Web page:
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Kenny Walter is an editor with HCPLive. Prior to joining MJH Life Sciences in 2019, he worked as a digital reporter covering nanotechnology, life sciences, material science and more with R&D Magazine. He graduated with a degree in journalism from Temple University in 2008 and began his career as a local reporter for a chain of weekly newspapers based on the Jersey shore. When not working, he enjoys going to the beach and enjoying the shore in the summer and watching North Carolina Tar Heel basketball in the winter.
Few studies have focused on the psychosocial adjustments of siblings of children with ADHD.
Siblings of children with attention deficit/hyperactivity disorder (ADHD) are more likely to suffer from psychosocial adjustments, including mental health issues and more family conflicts, according to new research.
A team, led by Stiam Orm, Division of Mental Health Care, Innlandet Hospital Trust, BUP Lillehammer, reviewed all studies examining psychosocial adjustment in siblings of children with ADHD to identify any research gaps that can be closed.
Sidling’s of children with neurodevelopmental disorders are at a higher risk for psychosocial maladjustment than the general population. But this risk differs between the different neurodevelopment disorders and siblings of children with ADHD have largely been understudied in this regard.
The investigators culled various databases for studies that relied on clinical ADHD diagnosis, used control groups for sibling data, or studies that examined within-sibling sample associations. Overall, they identified 15 studies examining psychosocial adjustment involving a total of 3729 siblings younger than 18 years.
Using the data found, the investigators identified 4 main psychosocial adjustment categories—mental health (n = 10), family environment (n = 4), quality of life (n = 1), and resilience (n = 1).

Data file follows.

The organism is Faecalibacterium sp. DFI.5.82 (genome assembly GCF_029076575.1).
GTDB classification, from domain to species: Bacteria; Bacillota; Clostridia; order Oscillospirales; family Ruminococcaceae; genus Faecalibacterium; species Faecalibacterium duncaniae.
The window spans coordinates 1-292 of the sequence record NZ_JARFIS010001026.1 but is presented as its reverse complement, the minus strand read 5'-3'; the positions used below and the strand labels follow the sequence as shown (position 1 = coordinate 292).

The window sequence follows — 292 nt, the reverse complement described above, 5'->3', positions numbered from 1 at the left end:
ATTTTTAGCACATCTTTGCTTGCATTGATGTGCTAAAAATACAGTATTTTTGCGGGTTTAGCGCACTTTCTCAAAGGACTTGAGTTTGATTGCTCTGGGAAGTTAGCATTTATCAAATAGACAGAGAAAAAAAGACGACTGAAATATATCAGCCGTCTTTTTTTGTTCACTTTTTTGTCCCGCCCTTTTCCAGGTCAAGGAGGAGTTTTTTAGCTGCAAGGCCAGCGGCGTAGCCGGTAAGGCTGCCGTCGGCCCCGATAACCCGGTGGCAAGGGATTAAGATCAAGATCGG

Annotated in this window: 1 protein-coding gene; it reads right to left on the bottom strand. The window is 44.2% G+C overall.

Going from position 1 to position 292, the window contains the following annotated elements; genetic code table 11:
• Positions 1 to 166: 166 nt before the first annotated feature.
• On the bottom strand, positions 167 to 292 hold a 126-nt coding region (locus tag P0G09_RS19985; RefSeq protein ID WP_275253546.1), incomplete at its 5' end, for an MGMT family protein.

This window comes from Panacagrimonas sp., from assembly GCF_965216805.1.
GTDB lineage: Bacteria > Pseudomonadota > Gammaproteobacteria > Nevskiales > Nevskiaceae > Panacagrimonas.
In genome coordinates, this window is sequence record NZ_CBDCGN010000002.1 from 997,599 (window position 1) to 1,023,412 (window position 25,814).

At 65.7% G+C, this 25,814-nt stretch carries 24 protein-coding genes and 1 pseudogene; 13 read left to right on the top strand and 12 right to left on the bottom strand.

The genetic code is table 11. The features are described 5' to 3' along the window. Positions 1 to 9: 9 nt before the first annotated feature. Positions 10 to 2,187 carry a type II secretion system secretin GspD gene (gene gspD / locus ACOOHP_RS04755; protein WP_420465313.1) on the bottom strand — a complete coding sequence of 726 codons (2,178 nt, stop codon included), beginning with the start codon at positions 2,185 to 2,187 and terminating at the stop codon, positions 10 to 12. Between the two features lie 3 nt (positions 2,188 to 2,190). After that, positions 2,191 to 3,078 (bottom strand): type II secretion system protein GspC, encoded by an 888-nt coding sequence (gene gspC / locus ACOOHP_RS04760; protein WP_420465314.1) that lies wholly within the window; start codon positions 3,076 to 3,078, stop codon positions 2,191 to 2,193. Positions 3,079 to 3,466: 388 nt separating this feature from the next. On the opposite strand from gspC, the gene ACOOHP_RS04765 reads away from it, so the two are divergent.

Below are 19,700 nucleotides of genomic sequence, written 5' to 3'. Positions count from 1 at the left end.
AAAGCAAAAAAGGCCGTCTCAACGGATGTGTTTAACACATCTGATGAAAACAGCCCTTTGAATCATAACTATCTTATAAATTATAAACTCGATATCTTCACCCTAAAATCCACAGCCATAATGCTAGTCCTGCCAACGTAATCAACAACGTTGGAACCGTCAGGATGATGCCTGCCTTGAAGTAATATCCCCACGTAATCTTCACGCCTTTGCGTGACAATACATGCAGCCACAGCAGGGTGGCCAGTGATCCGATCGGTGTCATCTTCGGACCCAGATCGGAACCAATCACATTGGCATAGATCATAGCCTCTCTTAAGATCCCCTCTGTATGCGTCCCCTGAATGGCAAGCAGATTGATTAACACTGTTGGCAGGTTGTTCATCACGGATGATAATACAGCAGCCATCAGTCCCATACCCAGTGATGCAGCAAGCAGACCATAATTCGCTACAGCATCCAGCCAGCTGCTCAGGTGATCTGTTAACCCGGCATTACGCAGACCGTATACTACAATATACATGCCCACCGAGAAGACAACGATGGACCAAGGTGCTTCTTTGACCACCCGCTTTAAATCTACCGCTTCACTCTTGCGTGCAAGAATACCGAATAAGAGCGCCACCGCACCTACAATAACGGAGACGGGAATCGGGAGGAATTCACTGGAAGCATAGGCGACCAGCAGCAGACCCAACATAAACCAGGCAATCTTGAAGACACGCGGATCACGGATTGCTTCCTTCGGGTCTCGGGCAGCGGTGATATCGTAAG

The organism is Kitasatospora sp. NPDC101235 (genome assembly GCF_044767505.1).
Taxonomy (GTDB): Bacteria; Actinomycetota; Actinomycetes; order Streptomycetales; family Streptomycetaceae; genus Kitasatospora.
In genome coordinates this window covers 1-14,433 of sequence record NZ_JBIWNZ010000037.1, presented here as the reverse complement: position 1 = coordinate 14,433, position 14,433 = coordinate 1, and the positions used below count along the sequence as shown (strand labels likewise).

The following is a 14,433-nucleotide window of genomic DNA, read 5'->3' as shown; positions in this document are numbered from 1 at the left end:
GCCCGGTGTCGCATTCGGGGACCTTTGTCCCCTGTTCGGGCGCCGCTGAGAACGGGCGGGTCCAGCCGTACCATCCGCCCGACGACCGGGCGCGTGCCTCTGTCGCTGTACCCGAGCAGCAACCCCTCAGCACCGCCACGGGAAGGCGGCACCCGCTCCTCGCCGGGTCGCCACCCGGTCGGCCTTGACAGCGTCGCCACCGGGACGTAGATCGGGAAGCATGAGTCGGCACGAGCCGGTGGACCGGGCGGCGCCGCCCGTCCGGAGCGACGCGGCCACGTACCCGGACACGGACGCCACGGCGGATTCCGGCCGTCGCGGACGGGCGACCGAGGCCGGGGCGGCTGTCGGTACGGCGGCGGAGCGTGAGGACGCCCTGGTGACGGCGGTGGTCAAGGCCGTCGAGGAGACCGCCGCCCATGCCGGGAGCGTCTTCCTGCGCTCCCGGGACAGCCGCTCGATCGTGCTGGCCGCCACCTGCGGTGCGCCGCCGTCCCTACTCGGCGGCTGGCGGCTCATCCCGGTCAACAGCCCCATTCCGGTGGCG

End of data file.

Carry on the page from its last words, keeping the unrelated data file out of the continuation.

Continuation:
In the mental health category, the majority of studies showed siblings had more mental health issues than the control groups, with small to large effect sizes.
However, a few studies did not find a difference.
In the studies focusing on family environments, siblings generally experienced more family conflicts and less support than control groups, with medium effect sizes.
In addition, siblings overall had poorer quality of life and less resilience than control groups, with large effect sizes.
“Siblings of children with ADHD display poorer psychosocial adjustment than controls,” the authors wrote. “However, research is scarce and more studies are needed that examine associations between psychosocial variables and effects of interventions.”
The COVID-19 pandemic upended the routine of many in a number of ways, including sleep, diet, and exercise. While many have struggled with this change, it was particularly challenging for patients with ADHD.
A team, led by Rose Swansburg, MBT, Cumming School of Medicine, Department of Pediatrics, University of Calgary, examined the impact of the pandemic on lifestyle habits and mental health symptoms for pediatric patients with ADHD in Canada.
In the study, the researchers conducted an online survey across Canada to caregivers of pediatric patients with ADHD between 5-18 years old. The surveys assessed depression (PHQ-9), anxiety (GAD-7), ADHD (SNAP-IV), and lifestyle behaviors.
Overall, there were 587 surveys analyzed from responders with a mean age of 10.14 years old.
The researchers found 17.4% and 14.1% of respondents met the criteria for moderately severe to severe depression and anxiety symptoms respectively. The pediatric patients who met the SNAP-IV cut-off scores for inattention (73.7%), hyperactivity/impulsivity (66.8%), and oppositional defiant disorder (38.6%) behaviors.
The caregiver respondents reported changes in sleep (77.5%), eating (58.9%), exercise (83.7%), and screen use (92.9%) in their ADHD child.
The study, “A Scoping Review of Psychosocial Adjustment in Siblings of Children with Attention-deficit/hyperactivity disorder,” was published online in Advances in Neurodevelopmental Disorders.